Honoring the founder of Volunteers in Medicine – a heartfelt goodbye to Jack McConnell


Golf was on the agenda when Jack McConnell retired to Hilton Head, S.C., in 1989. Then the former Johnson & Johnson executive found a different distraction.

In his chats with landscapers, waiters and others who worked in the retirement paradise, he learned that few of them could afford health care. Something, he said, should be done. A holiday party conversation around the end of 1991 sparked the idea: Why not rally retired doctors and other medical personnel to provide free care for the poor?

There were tricky questions about malpractice insurance and medical licensing. He resolved those by enlisting help from insurers and legislators. In 1993, his Volunteers in Medicine service began providing immunizations. A year later, a new clinic was built with donated funds. The nonprofit provides medical, dental and mental health services to the needy.

Television reports about the program spawned interest all over the country. Dr. McConnell gave speeches and formed a national Volunteers in Medicine organization to help other communities set up free clinics. There are now 89 affiliated clinics in 28 states. Phish, the jam band whose keyboard player Page McConnell is Dr. McConnell’s son, has helped raise money.

Dr. McConnell died Feb. 6 at age 93. He never did find much time for golf.

Dr. McConnell learned about the plight of uninsured workers because of his natural curiosity. Some of them he met by picking them up as hitchhikers. He also noticed the tumbledown housing occupied by the area’s poorer residents.

“Sitting cheek by jowl, you couldn’t ignore the squalor,” he told the New York Times in 1993. “I couldn’t drive by it and not ask why.” The clinic became such a priority that his family said he was working harder than he did before retiring.

When Dr. McConnell explained his idea to a group of Hilton Head physicians, one complained that a free clinic would hurt his business. “I am surprised you feel the…clinic will take patients away from you,” Dr. McConnell replied, according to a memoir he wrote later. “Just tell me how many of our nonpaying patients you want and I will see that you get every one of them.” The physician stopped grumbling and became a supporter.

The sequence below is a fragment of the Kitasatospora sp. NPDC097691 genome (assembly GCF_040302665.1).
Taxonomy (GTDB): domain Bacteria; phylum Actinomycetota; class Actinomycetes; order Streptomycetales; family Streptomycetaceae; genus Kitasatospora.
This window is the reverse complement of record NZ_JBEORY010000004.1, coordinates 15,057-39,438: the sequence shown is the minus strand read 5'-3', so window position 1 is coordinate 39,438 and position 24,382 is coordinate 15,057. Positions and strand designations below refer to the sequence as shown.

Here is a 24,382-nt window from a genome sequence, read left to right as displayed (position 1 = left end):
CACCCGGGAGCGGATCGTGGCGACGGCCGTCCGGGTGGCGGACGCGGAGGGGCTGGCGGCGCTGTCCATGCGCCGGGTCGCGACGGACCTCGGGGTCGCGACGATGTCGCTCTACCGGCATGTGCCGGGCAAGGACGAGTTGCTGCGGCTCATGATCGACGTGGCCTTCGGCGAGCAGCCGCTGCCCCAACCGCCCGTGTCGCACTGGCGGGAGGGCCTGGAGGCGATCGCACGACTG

One problem was that few retired doctors would volunteer if it meant going through a long and costly ordeal to obtain a license to practice in South Carolina. When Dr. McConnell made a case for a waiver of tests and fees in certain cases, such as those providing free services, South Carolina’s medical-licensing board snubbed him. He found a state legislator who helped push through legislation requiring such waivers.

The original Volunteers in Medicine clinic now involves more than 100 volunteer physicians and handles nearly 30,000 patient visits a year. The free service is available to people living or working on Hilton Head or Daufuskie islands, with a family income below 200% of federal poverty guidelines.

“It starts with the understanding that the person who walks in that door for care is not a patient or a disease,” Dr. McConnell told the AP in 1995. “They’re viewed as a friend and neighbor.”

Jack Baylor McConnell, the youngest of eight children, was born Feb. 1, 1925, in Crumpler, W.Va., and grew up partly in Tennessee. His father was a Methodist minister who was never able to afford a car but often asked his children at dinner: “What have you done for someone today?”

After finishing high school in 1943, Jack McConnell joined the Navy and was put in a program that paid for him to attend the University of Virginia and then medical school at the University of Tennessee. He did a residency in pediatrics at Baylor University. Around the time he was completing his residency, he was diagnosed with tuberculosis. After spending a year in bed recuperating, Dr. McConnell decided to focus on medical research rather than working as a physician.

At American Cyanamid Co.’s Lederle Laboratories, he helped develop a test for tuberculosis and worked on the polio vaccine. While there, he met his future wife, Mary Ellen Rhodes, a biologist at Lederle.

Recruited to Johnson & Johnson’s McNeil Laboratories unit, he helped lead the development of Tylenol tablets. He then was promoted to corporate director for advanced technology at the company, responsible for searching out new technologies world-wide. Dr. McConnell and his wife made their home in Basking Ridge, N.J., until retiring.

About a decade ago, Dr. McConnell was diagnosed with Alzheimer’s disease. He is survived by his wife, three children and seven grandchildren.

In his later years, he occasionally demonstrated his joyful nature by striding on stage with his son’s band Phish to belt out “Bill Bailey, Won’t You Please Come Home.”

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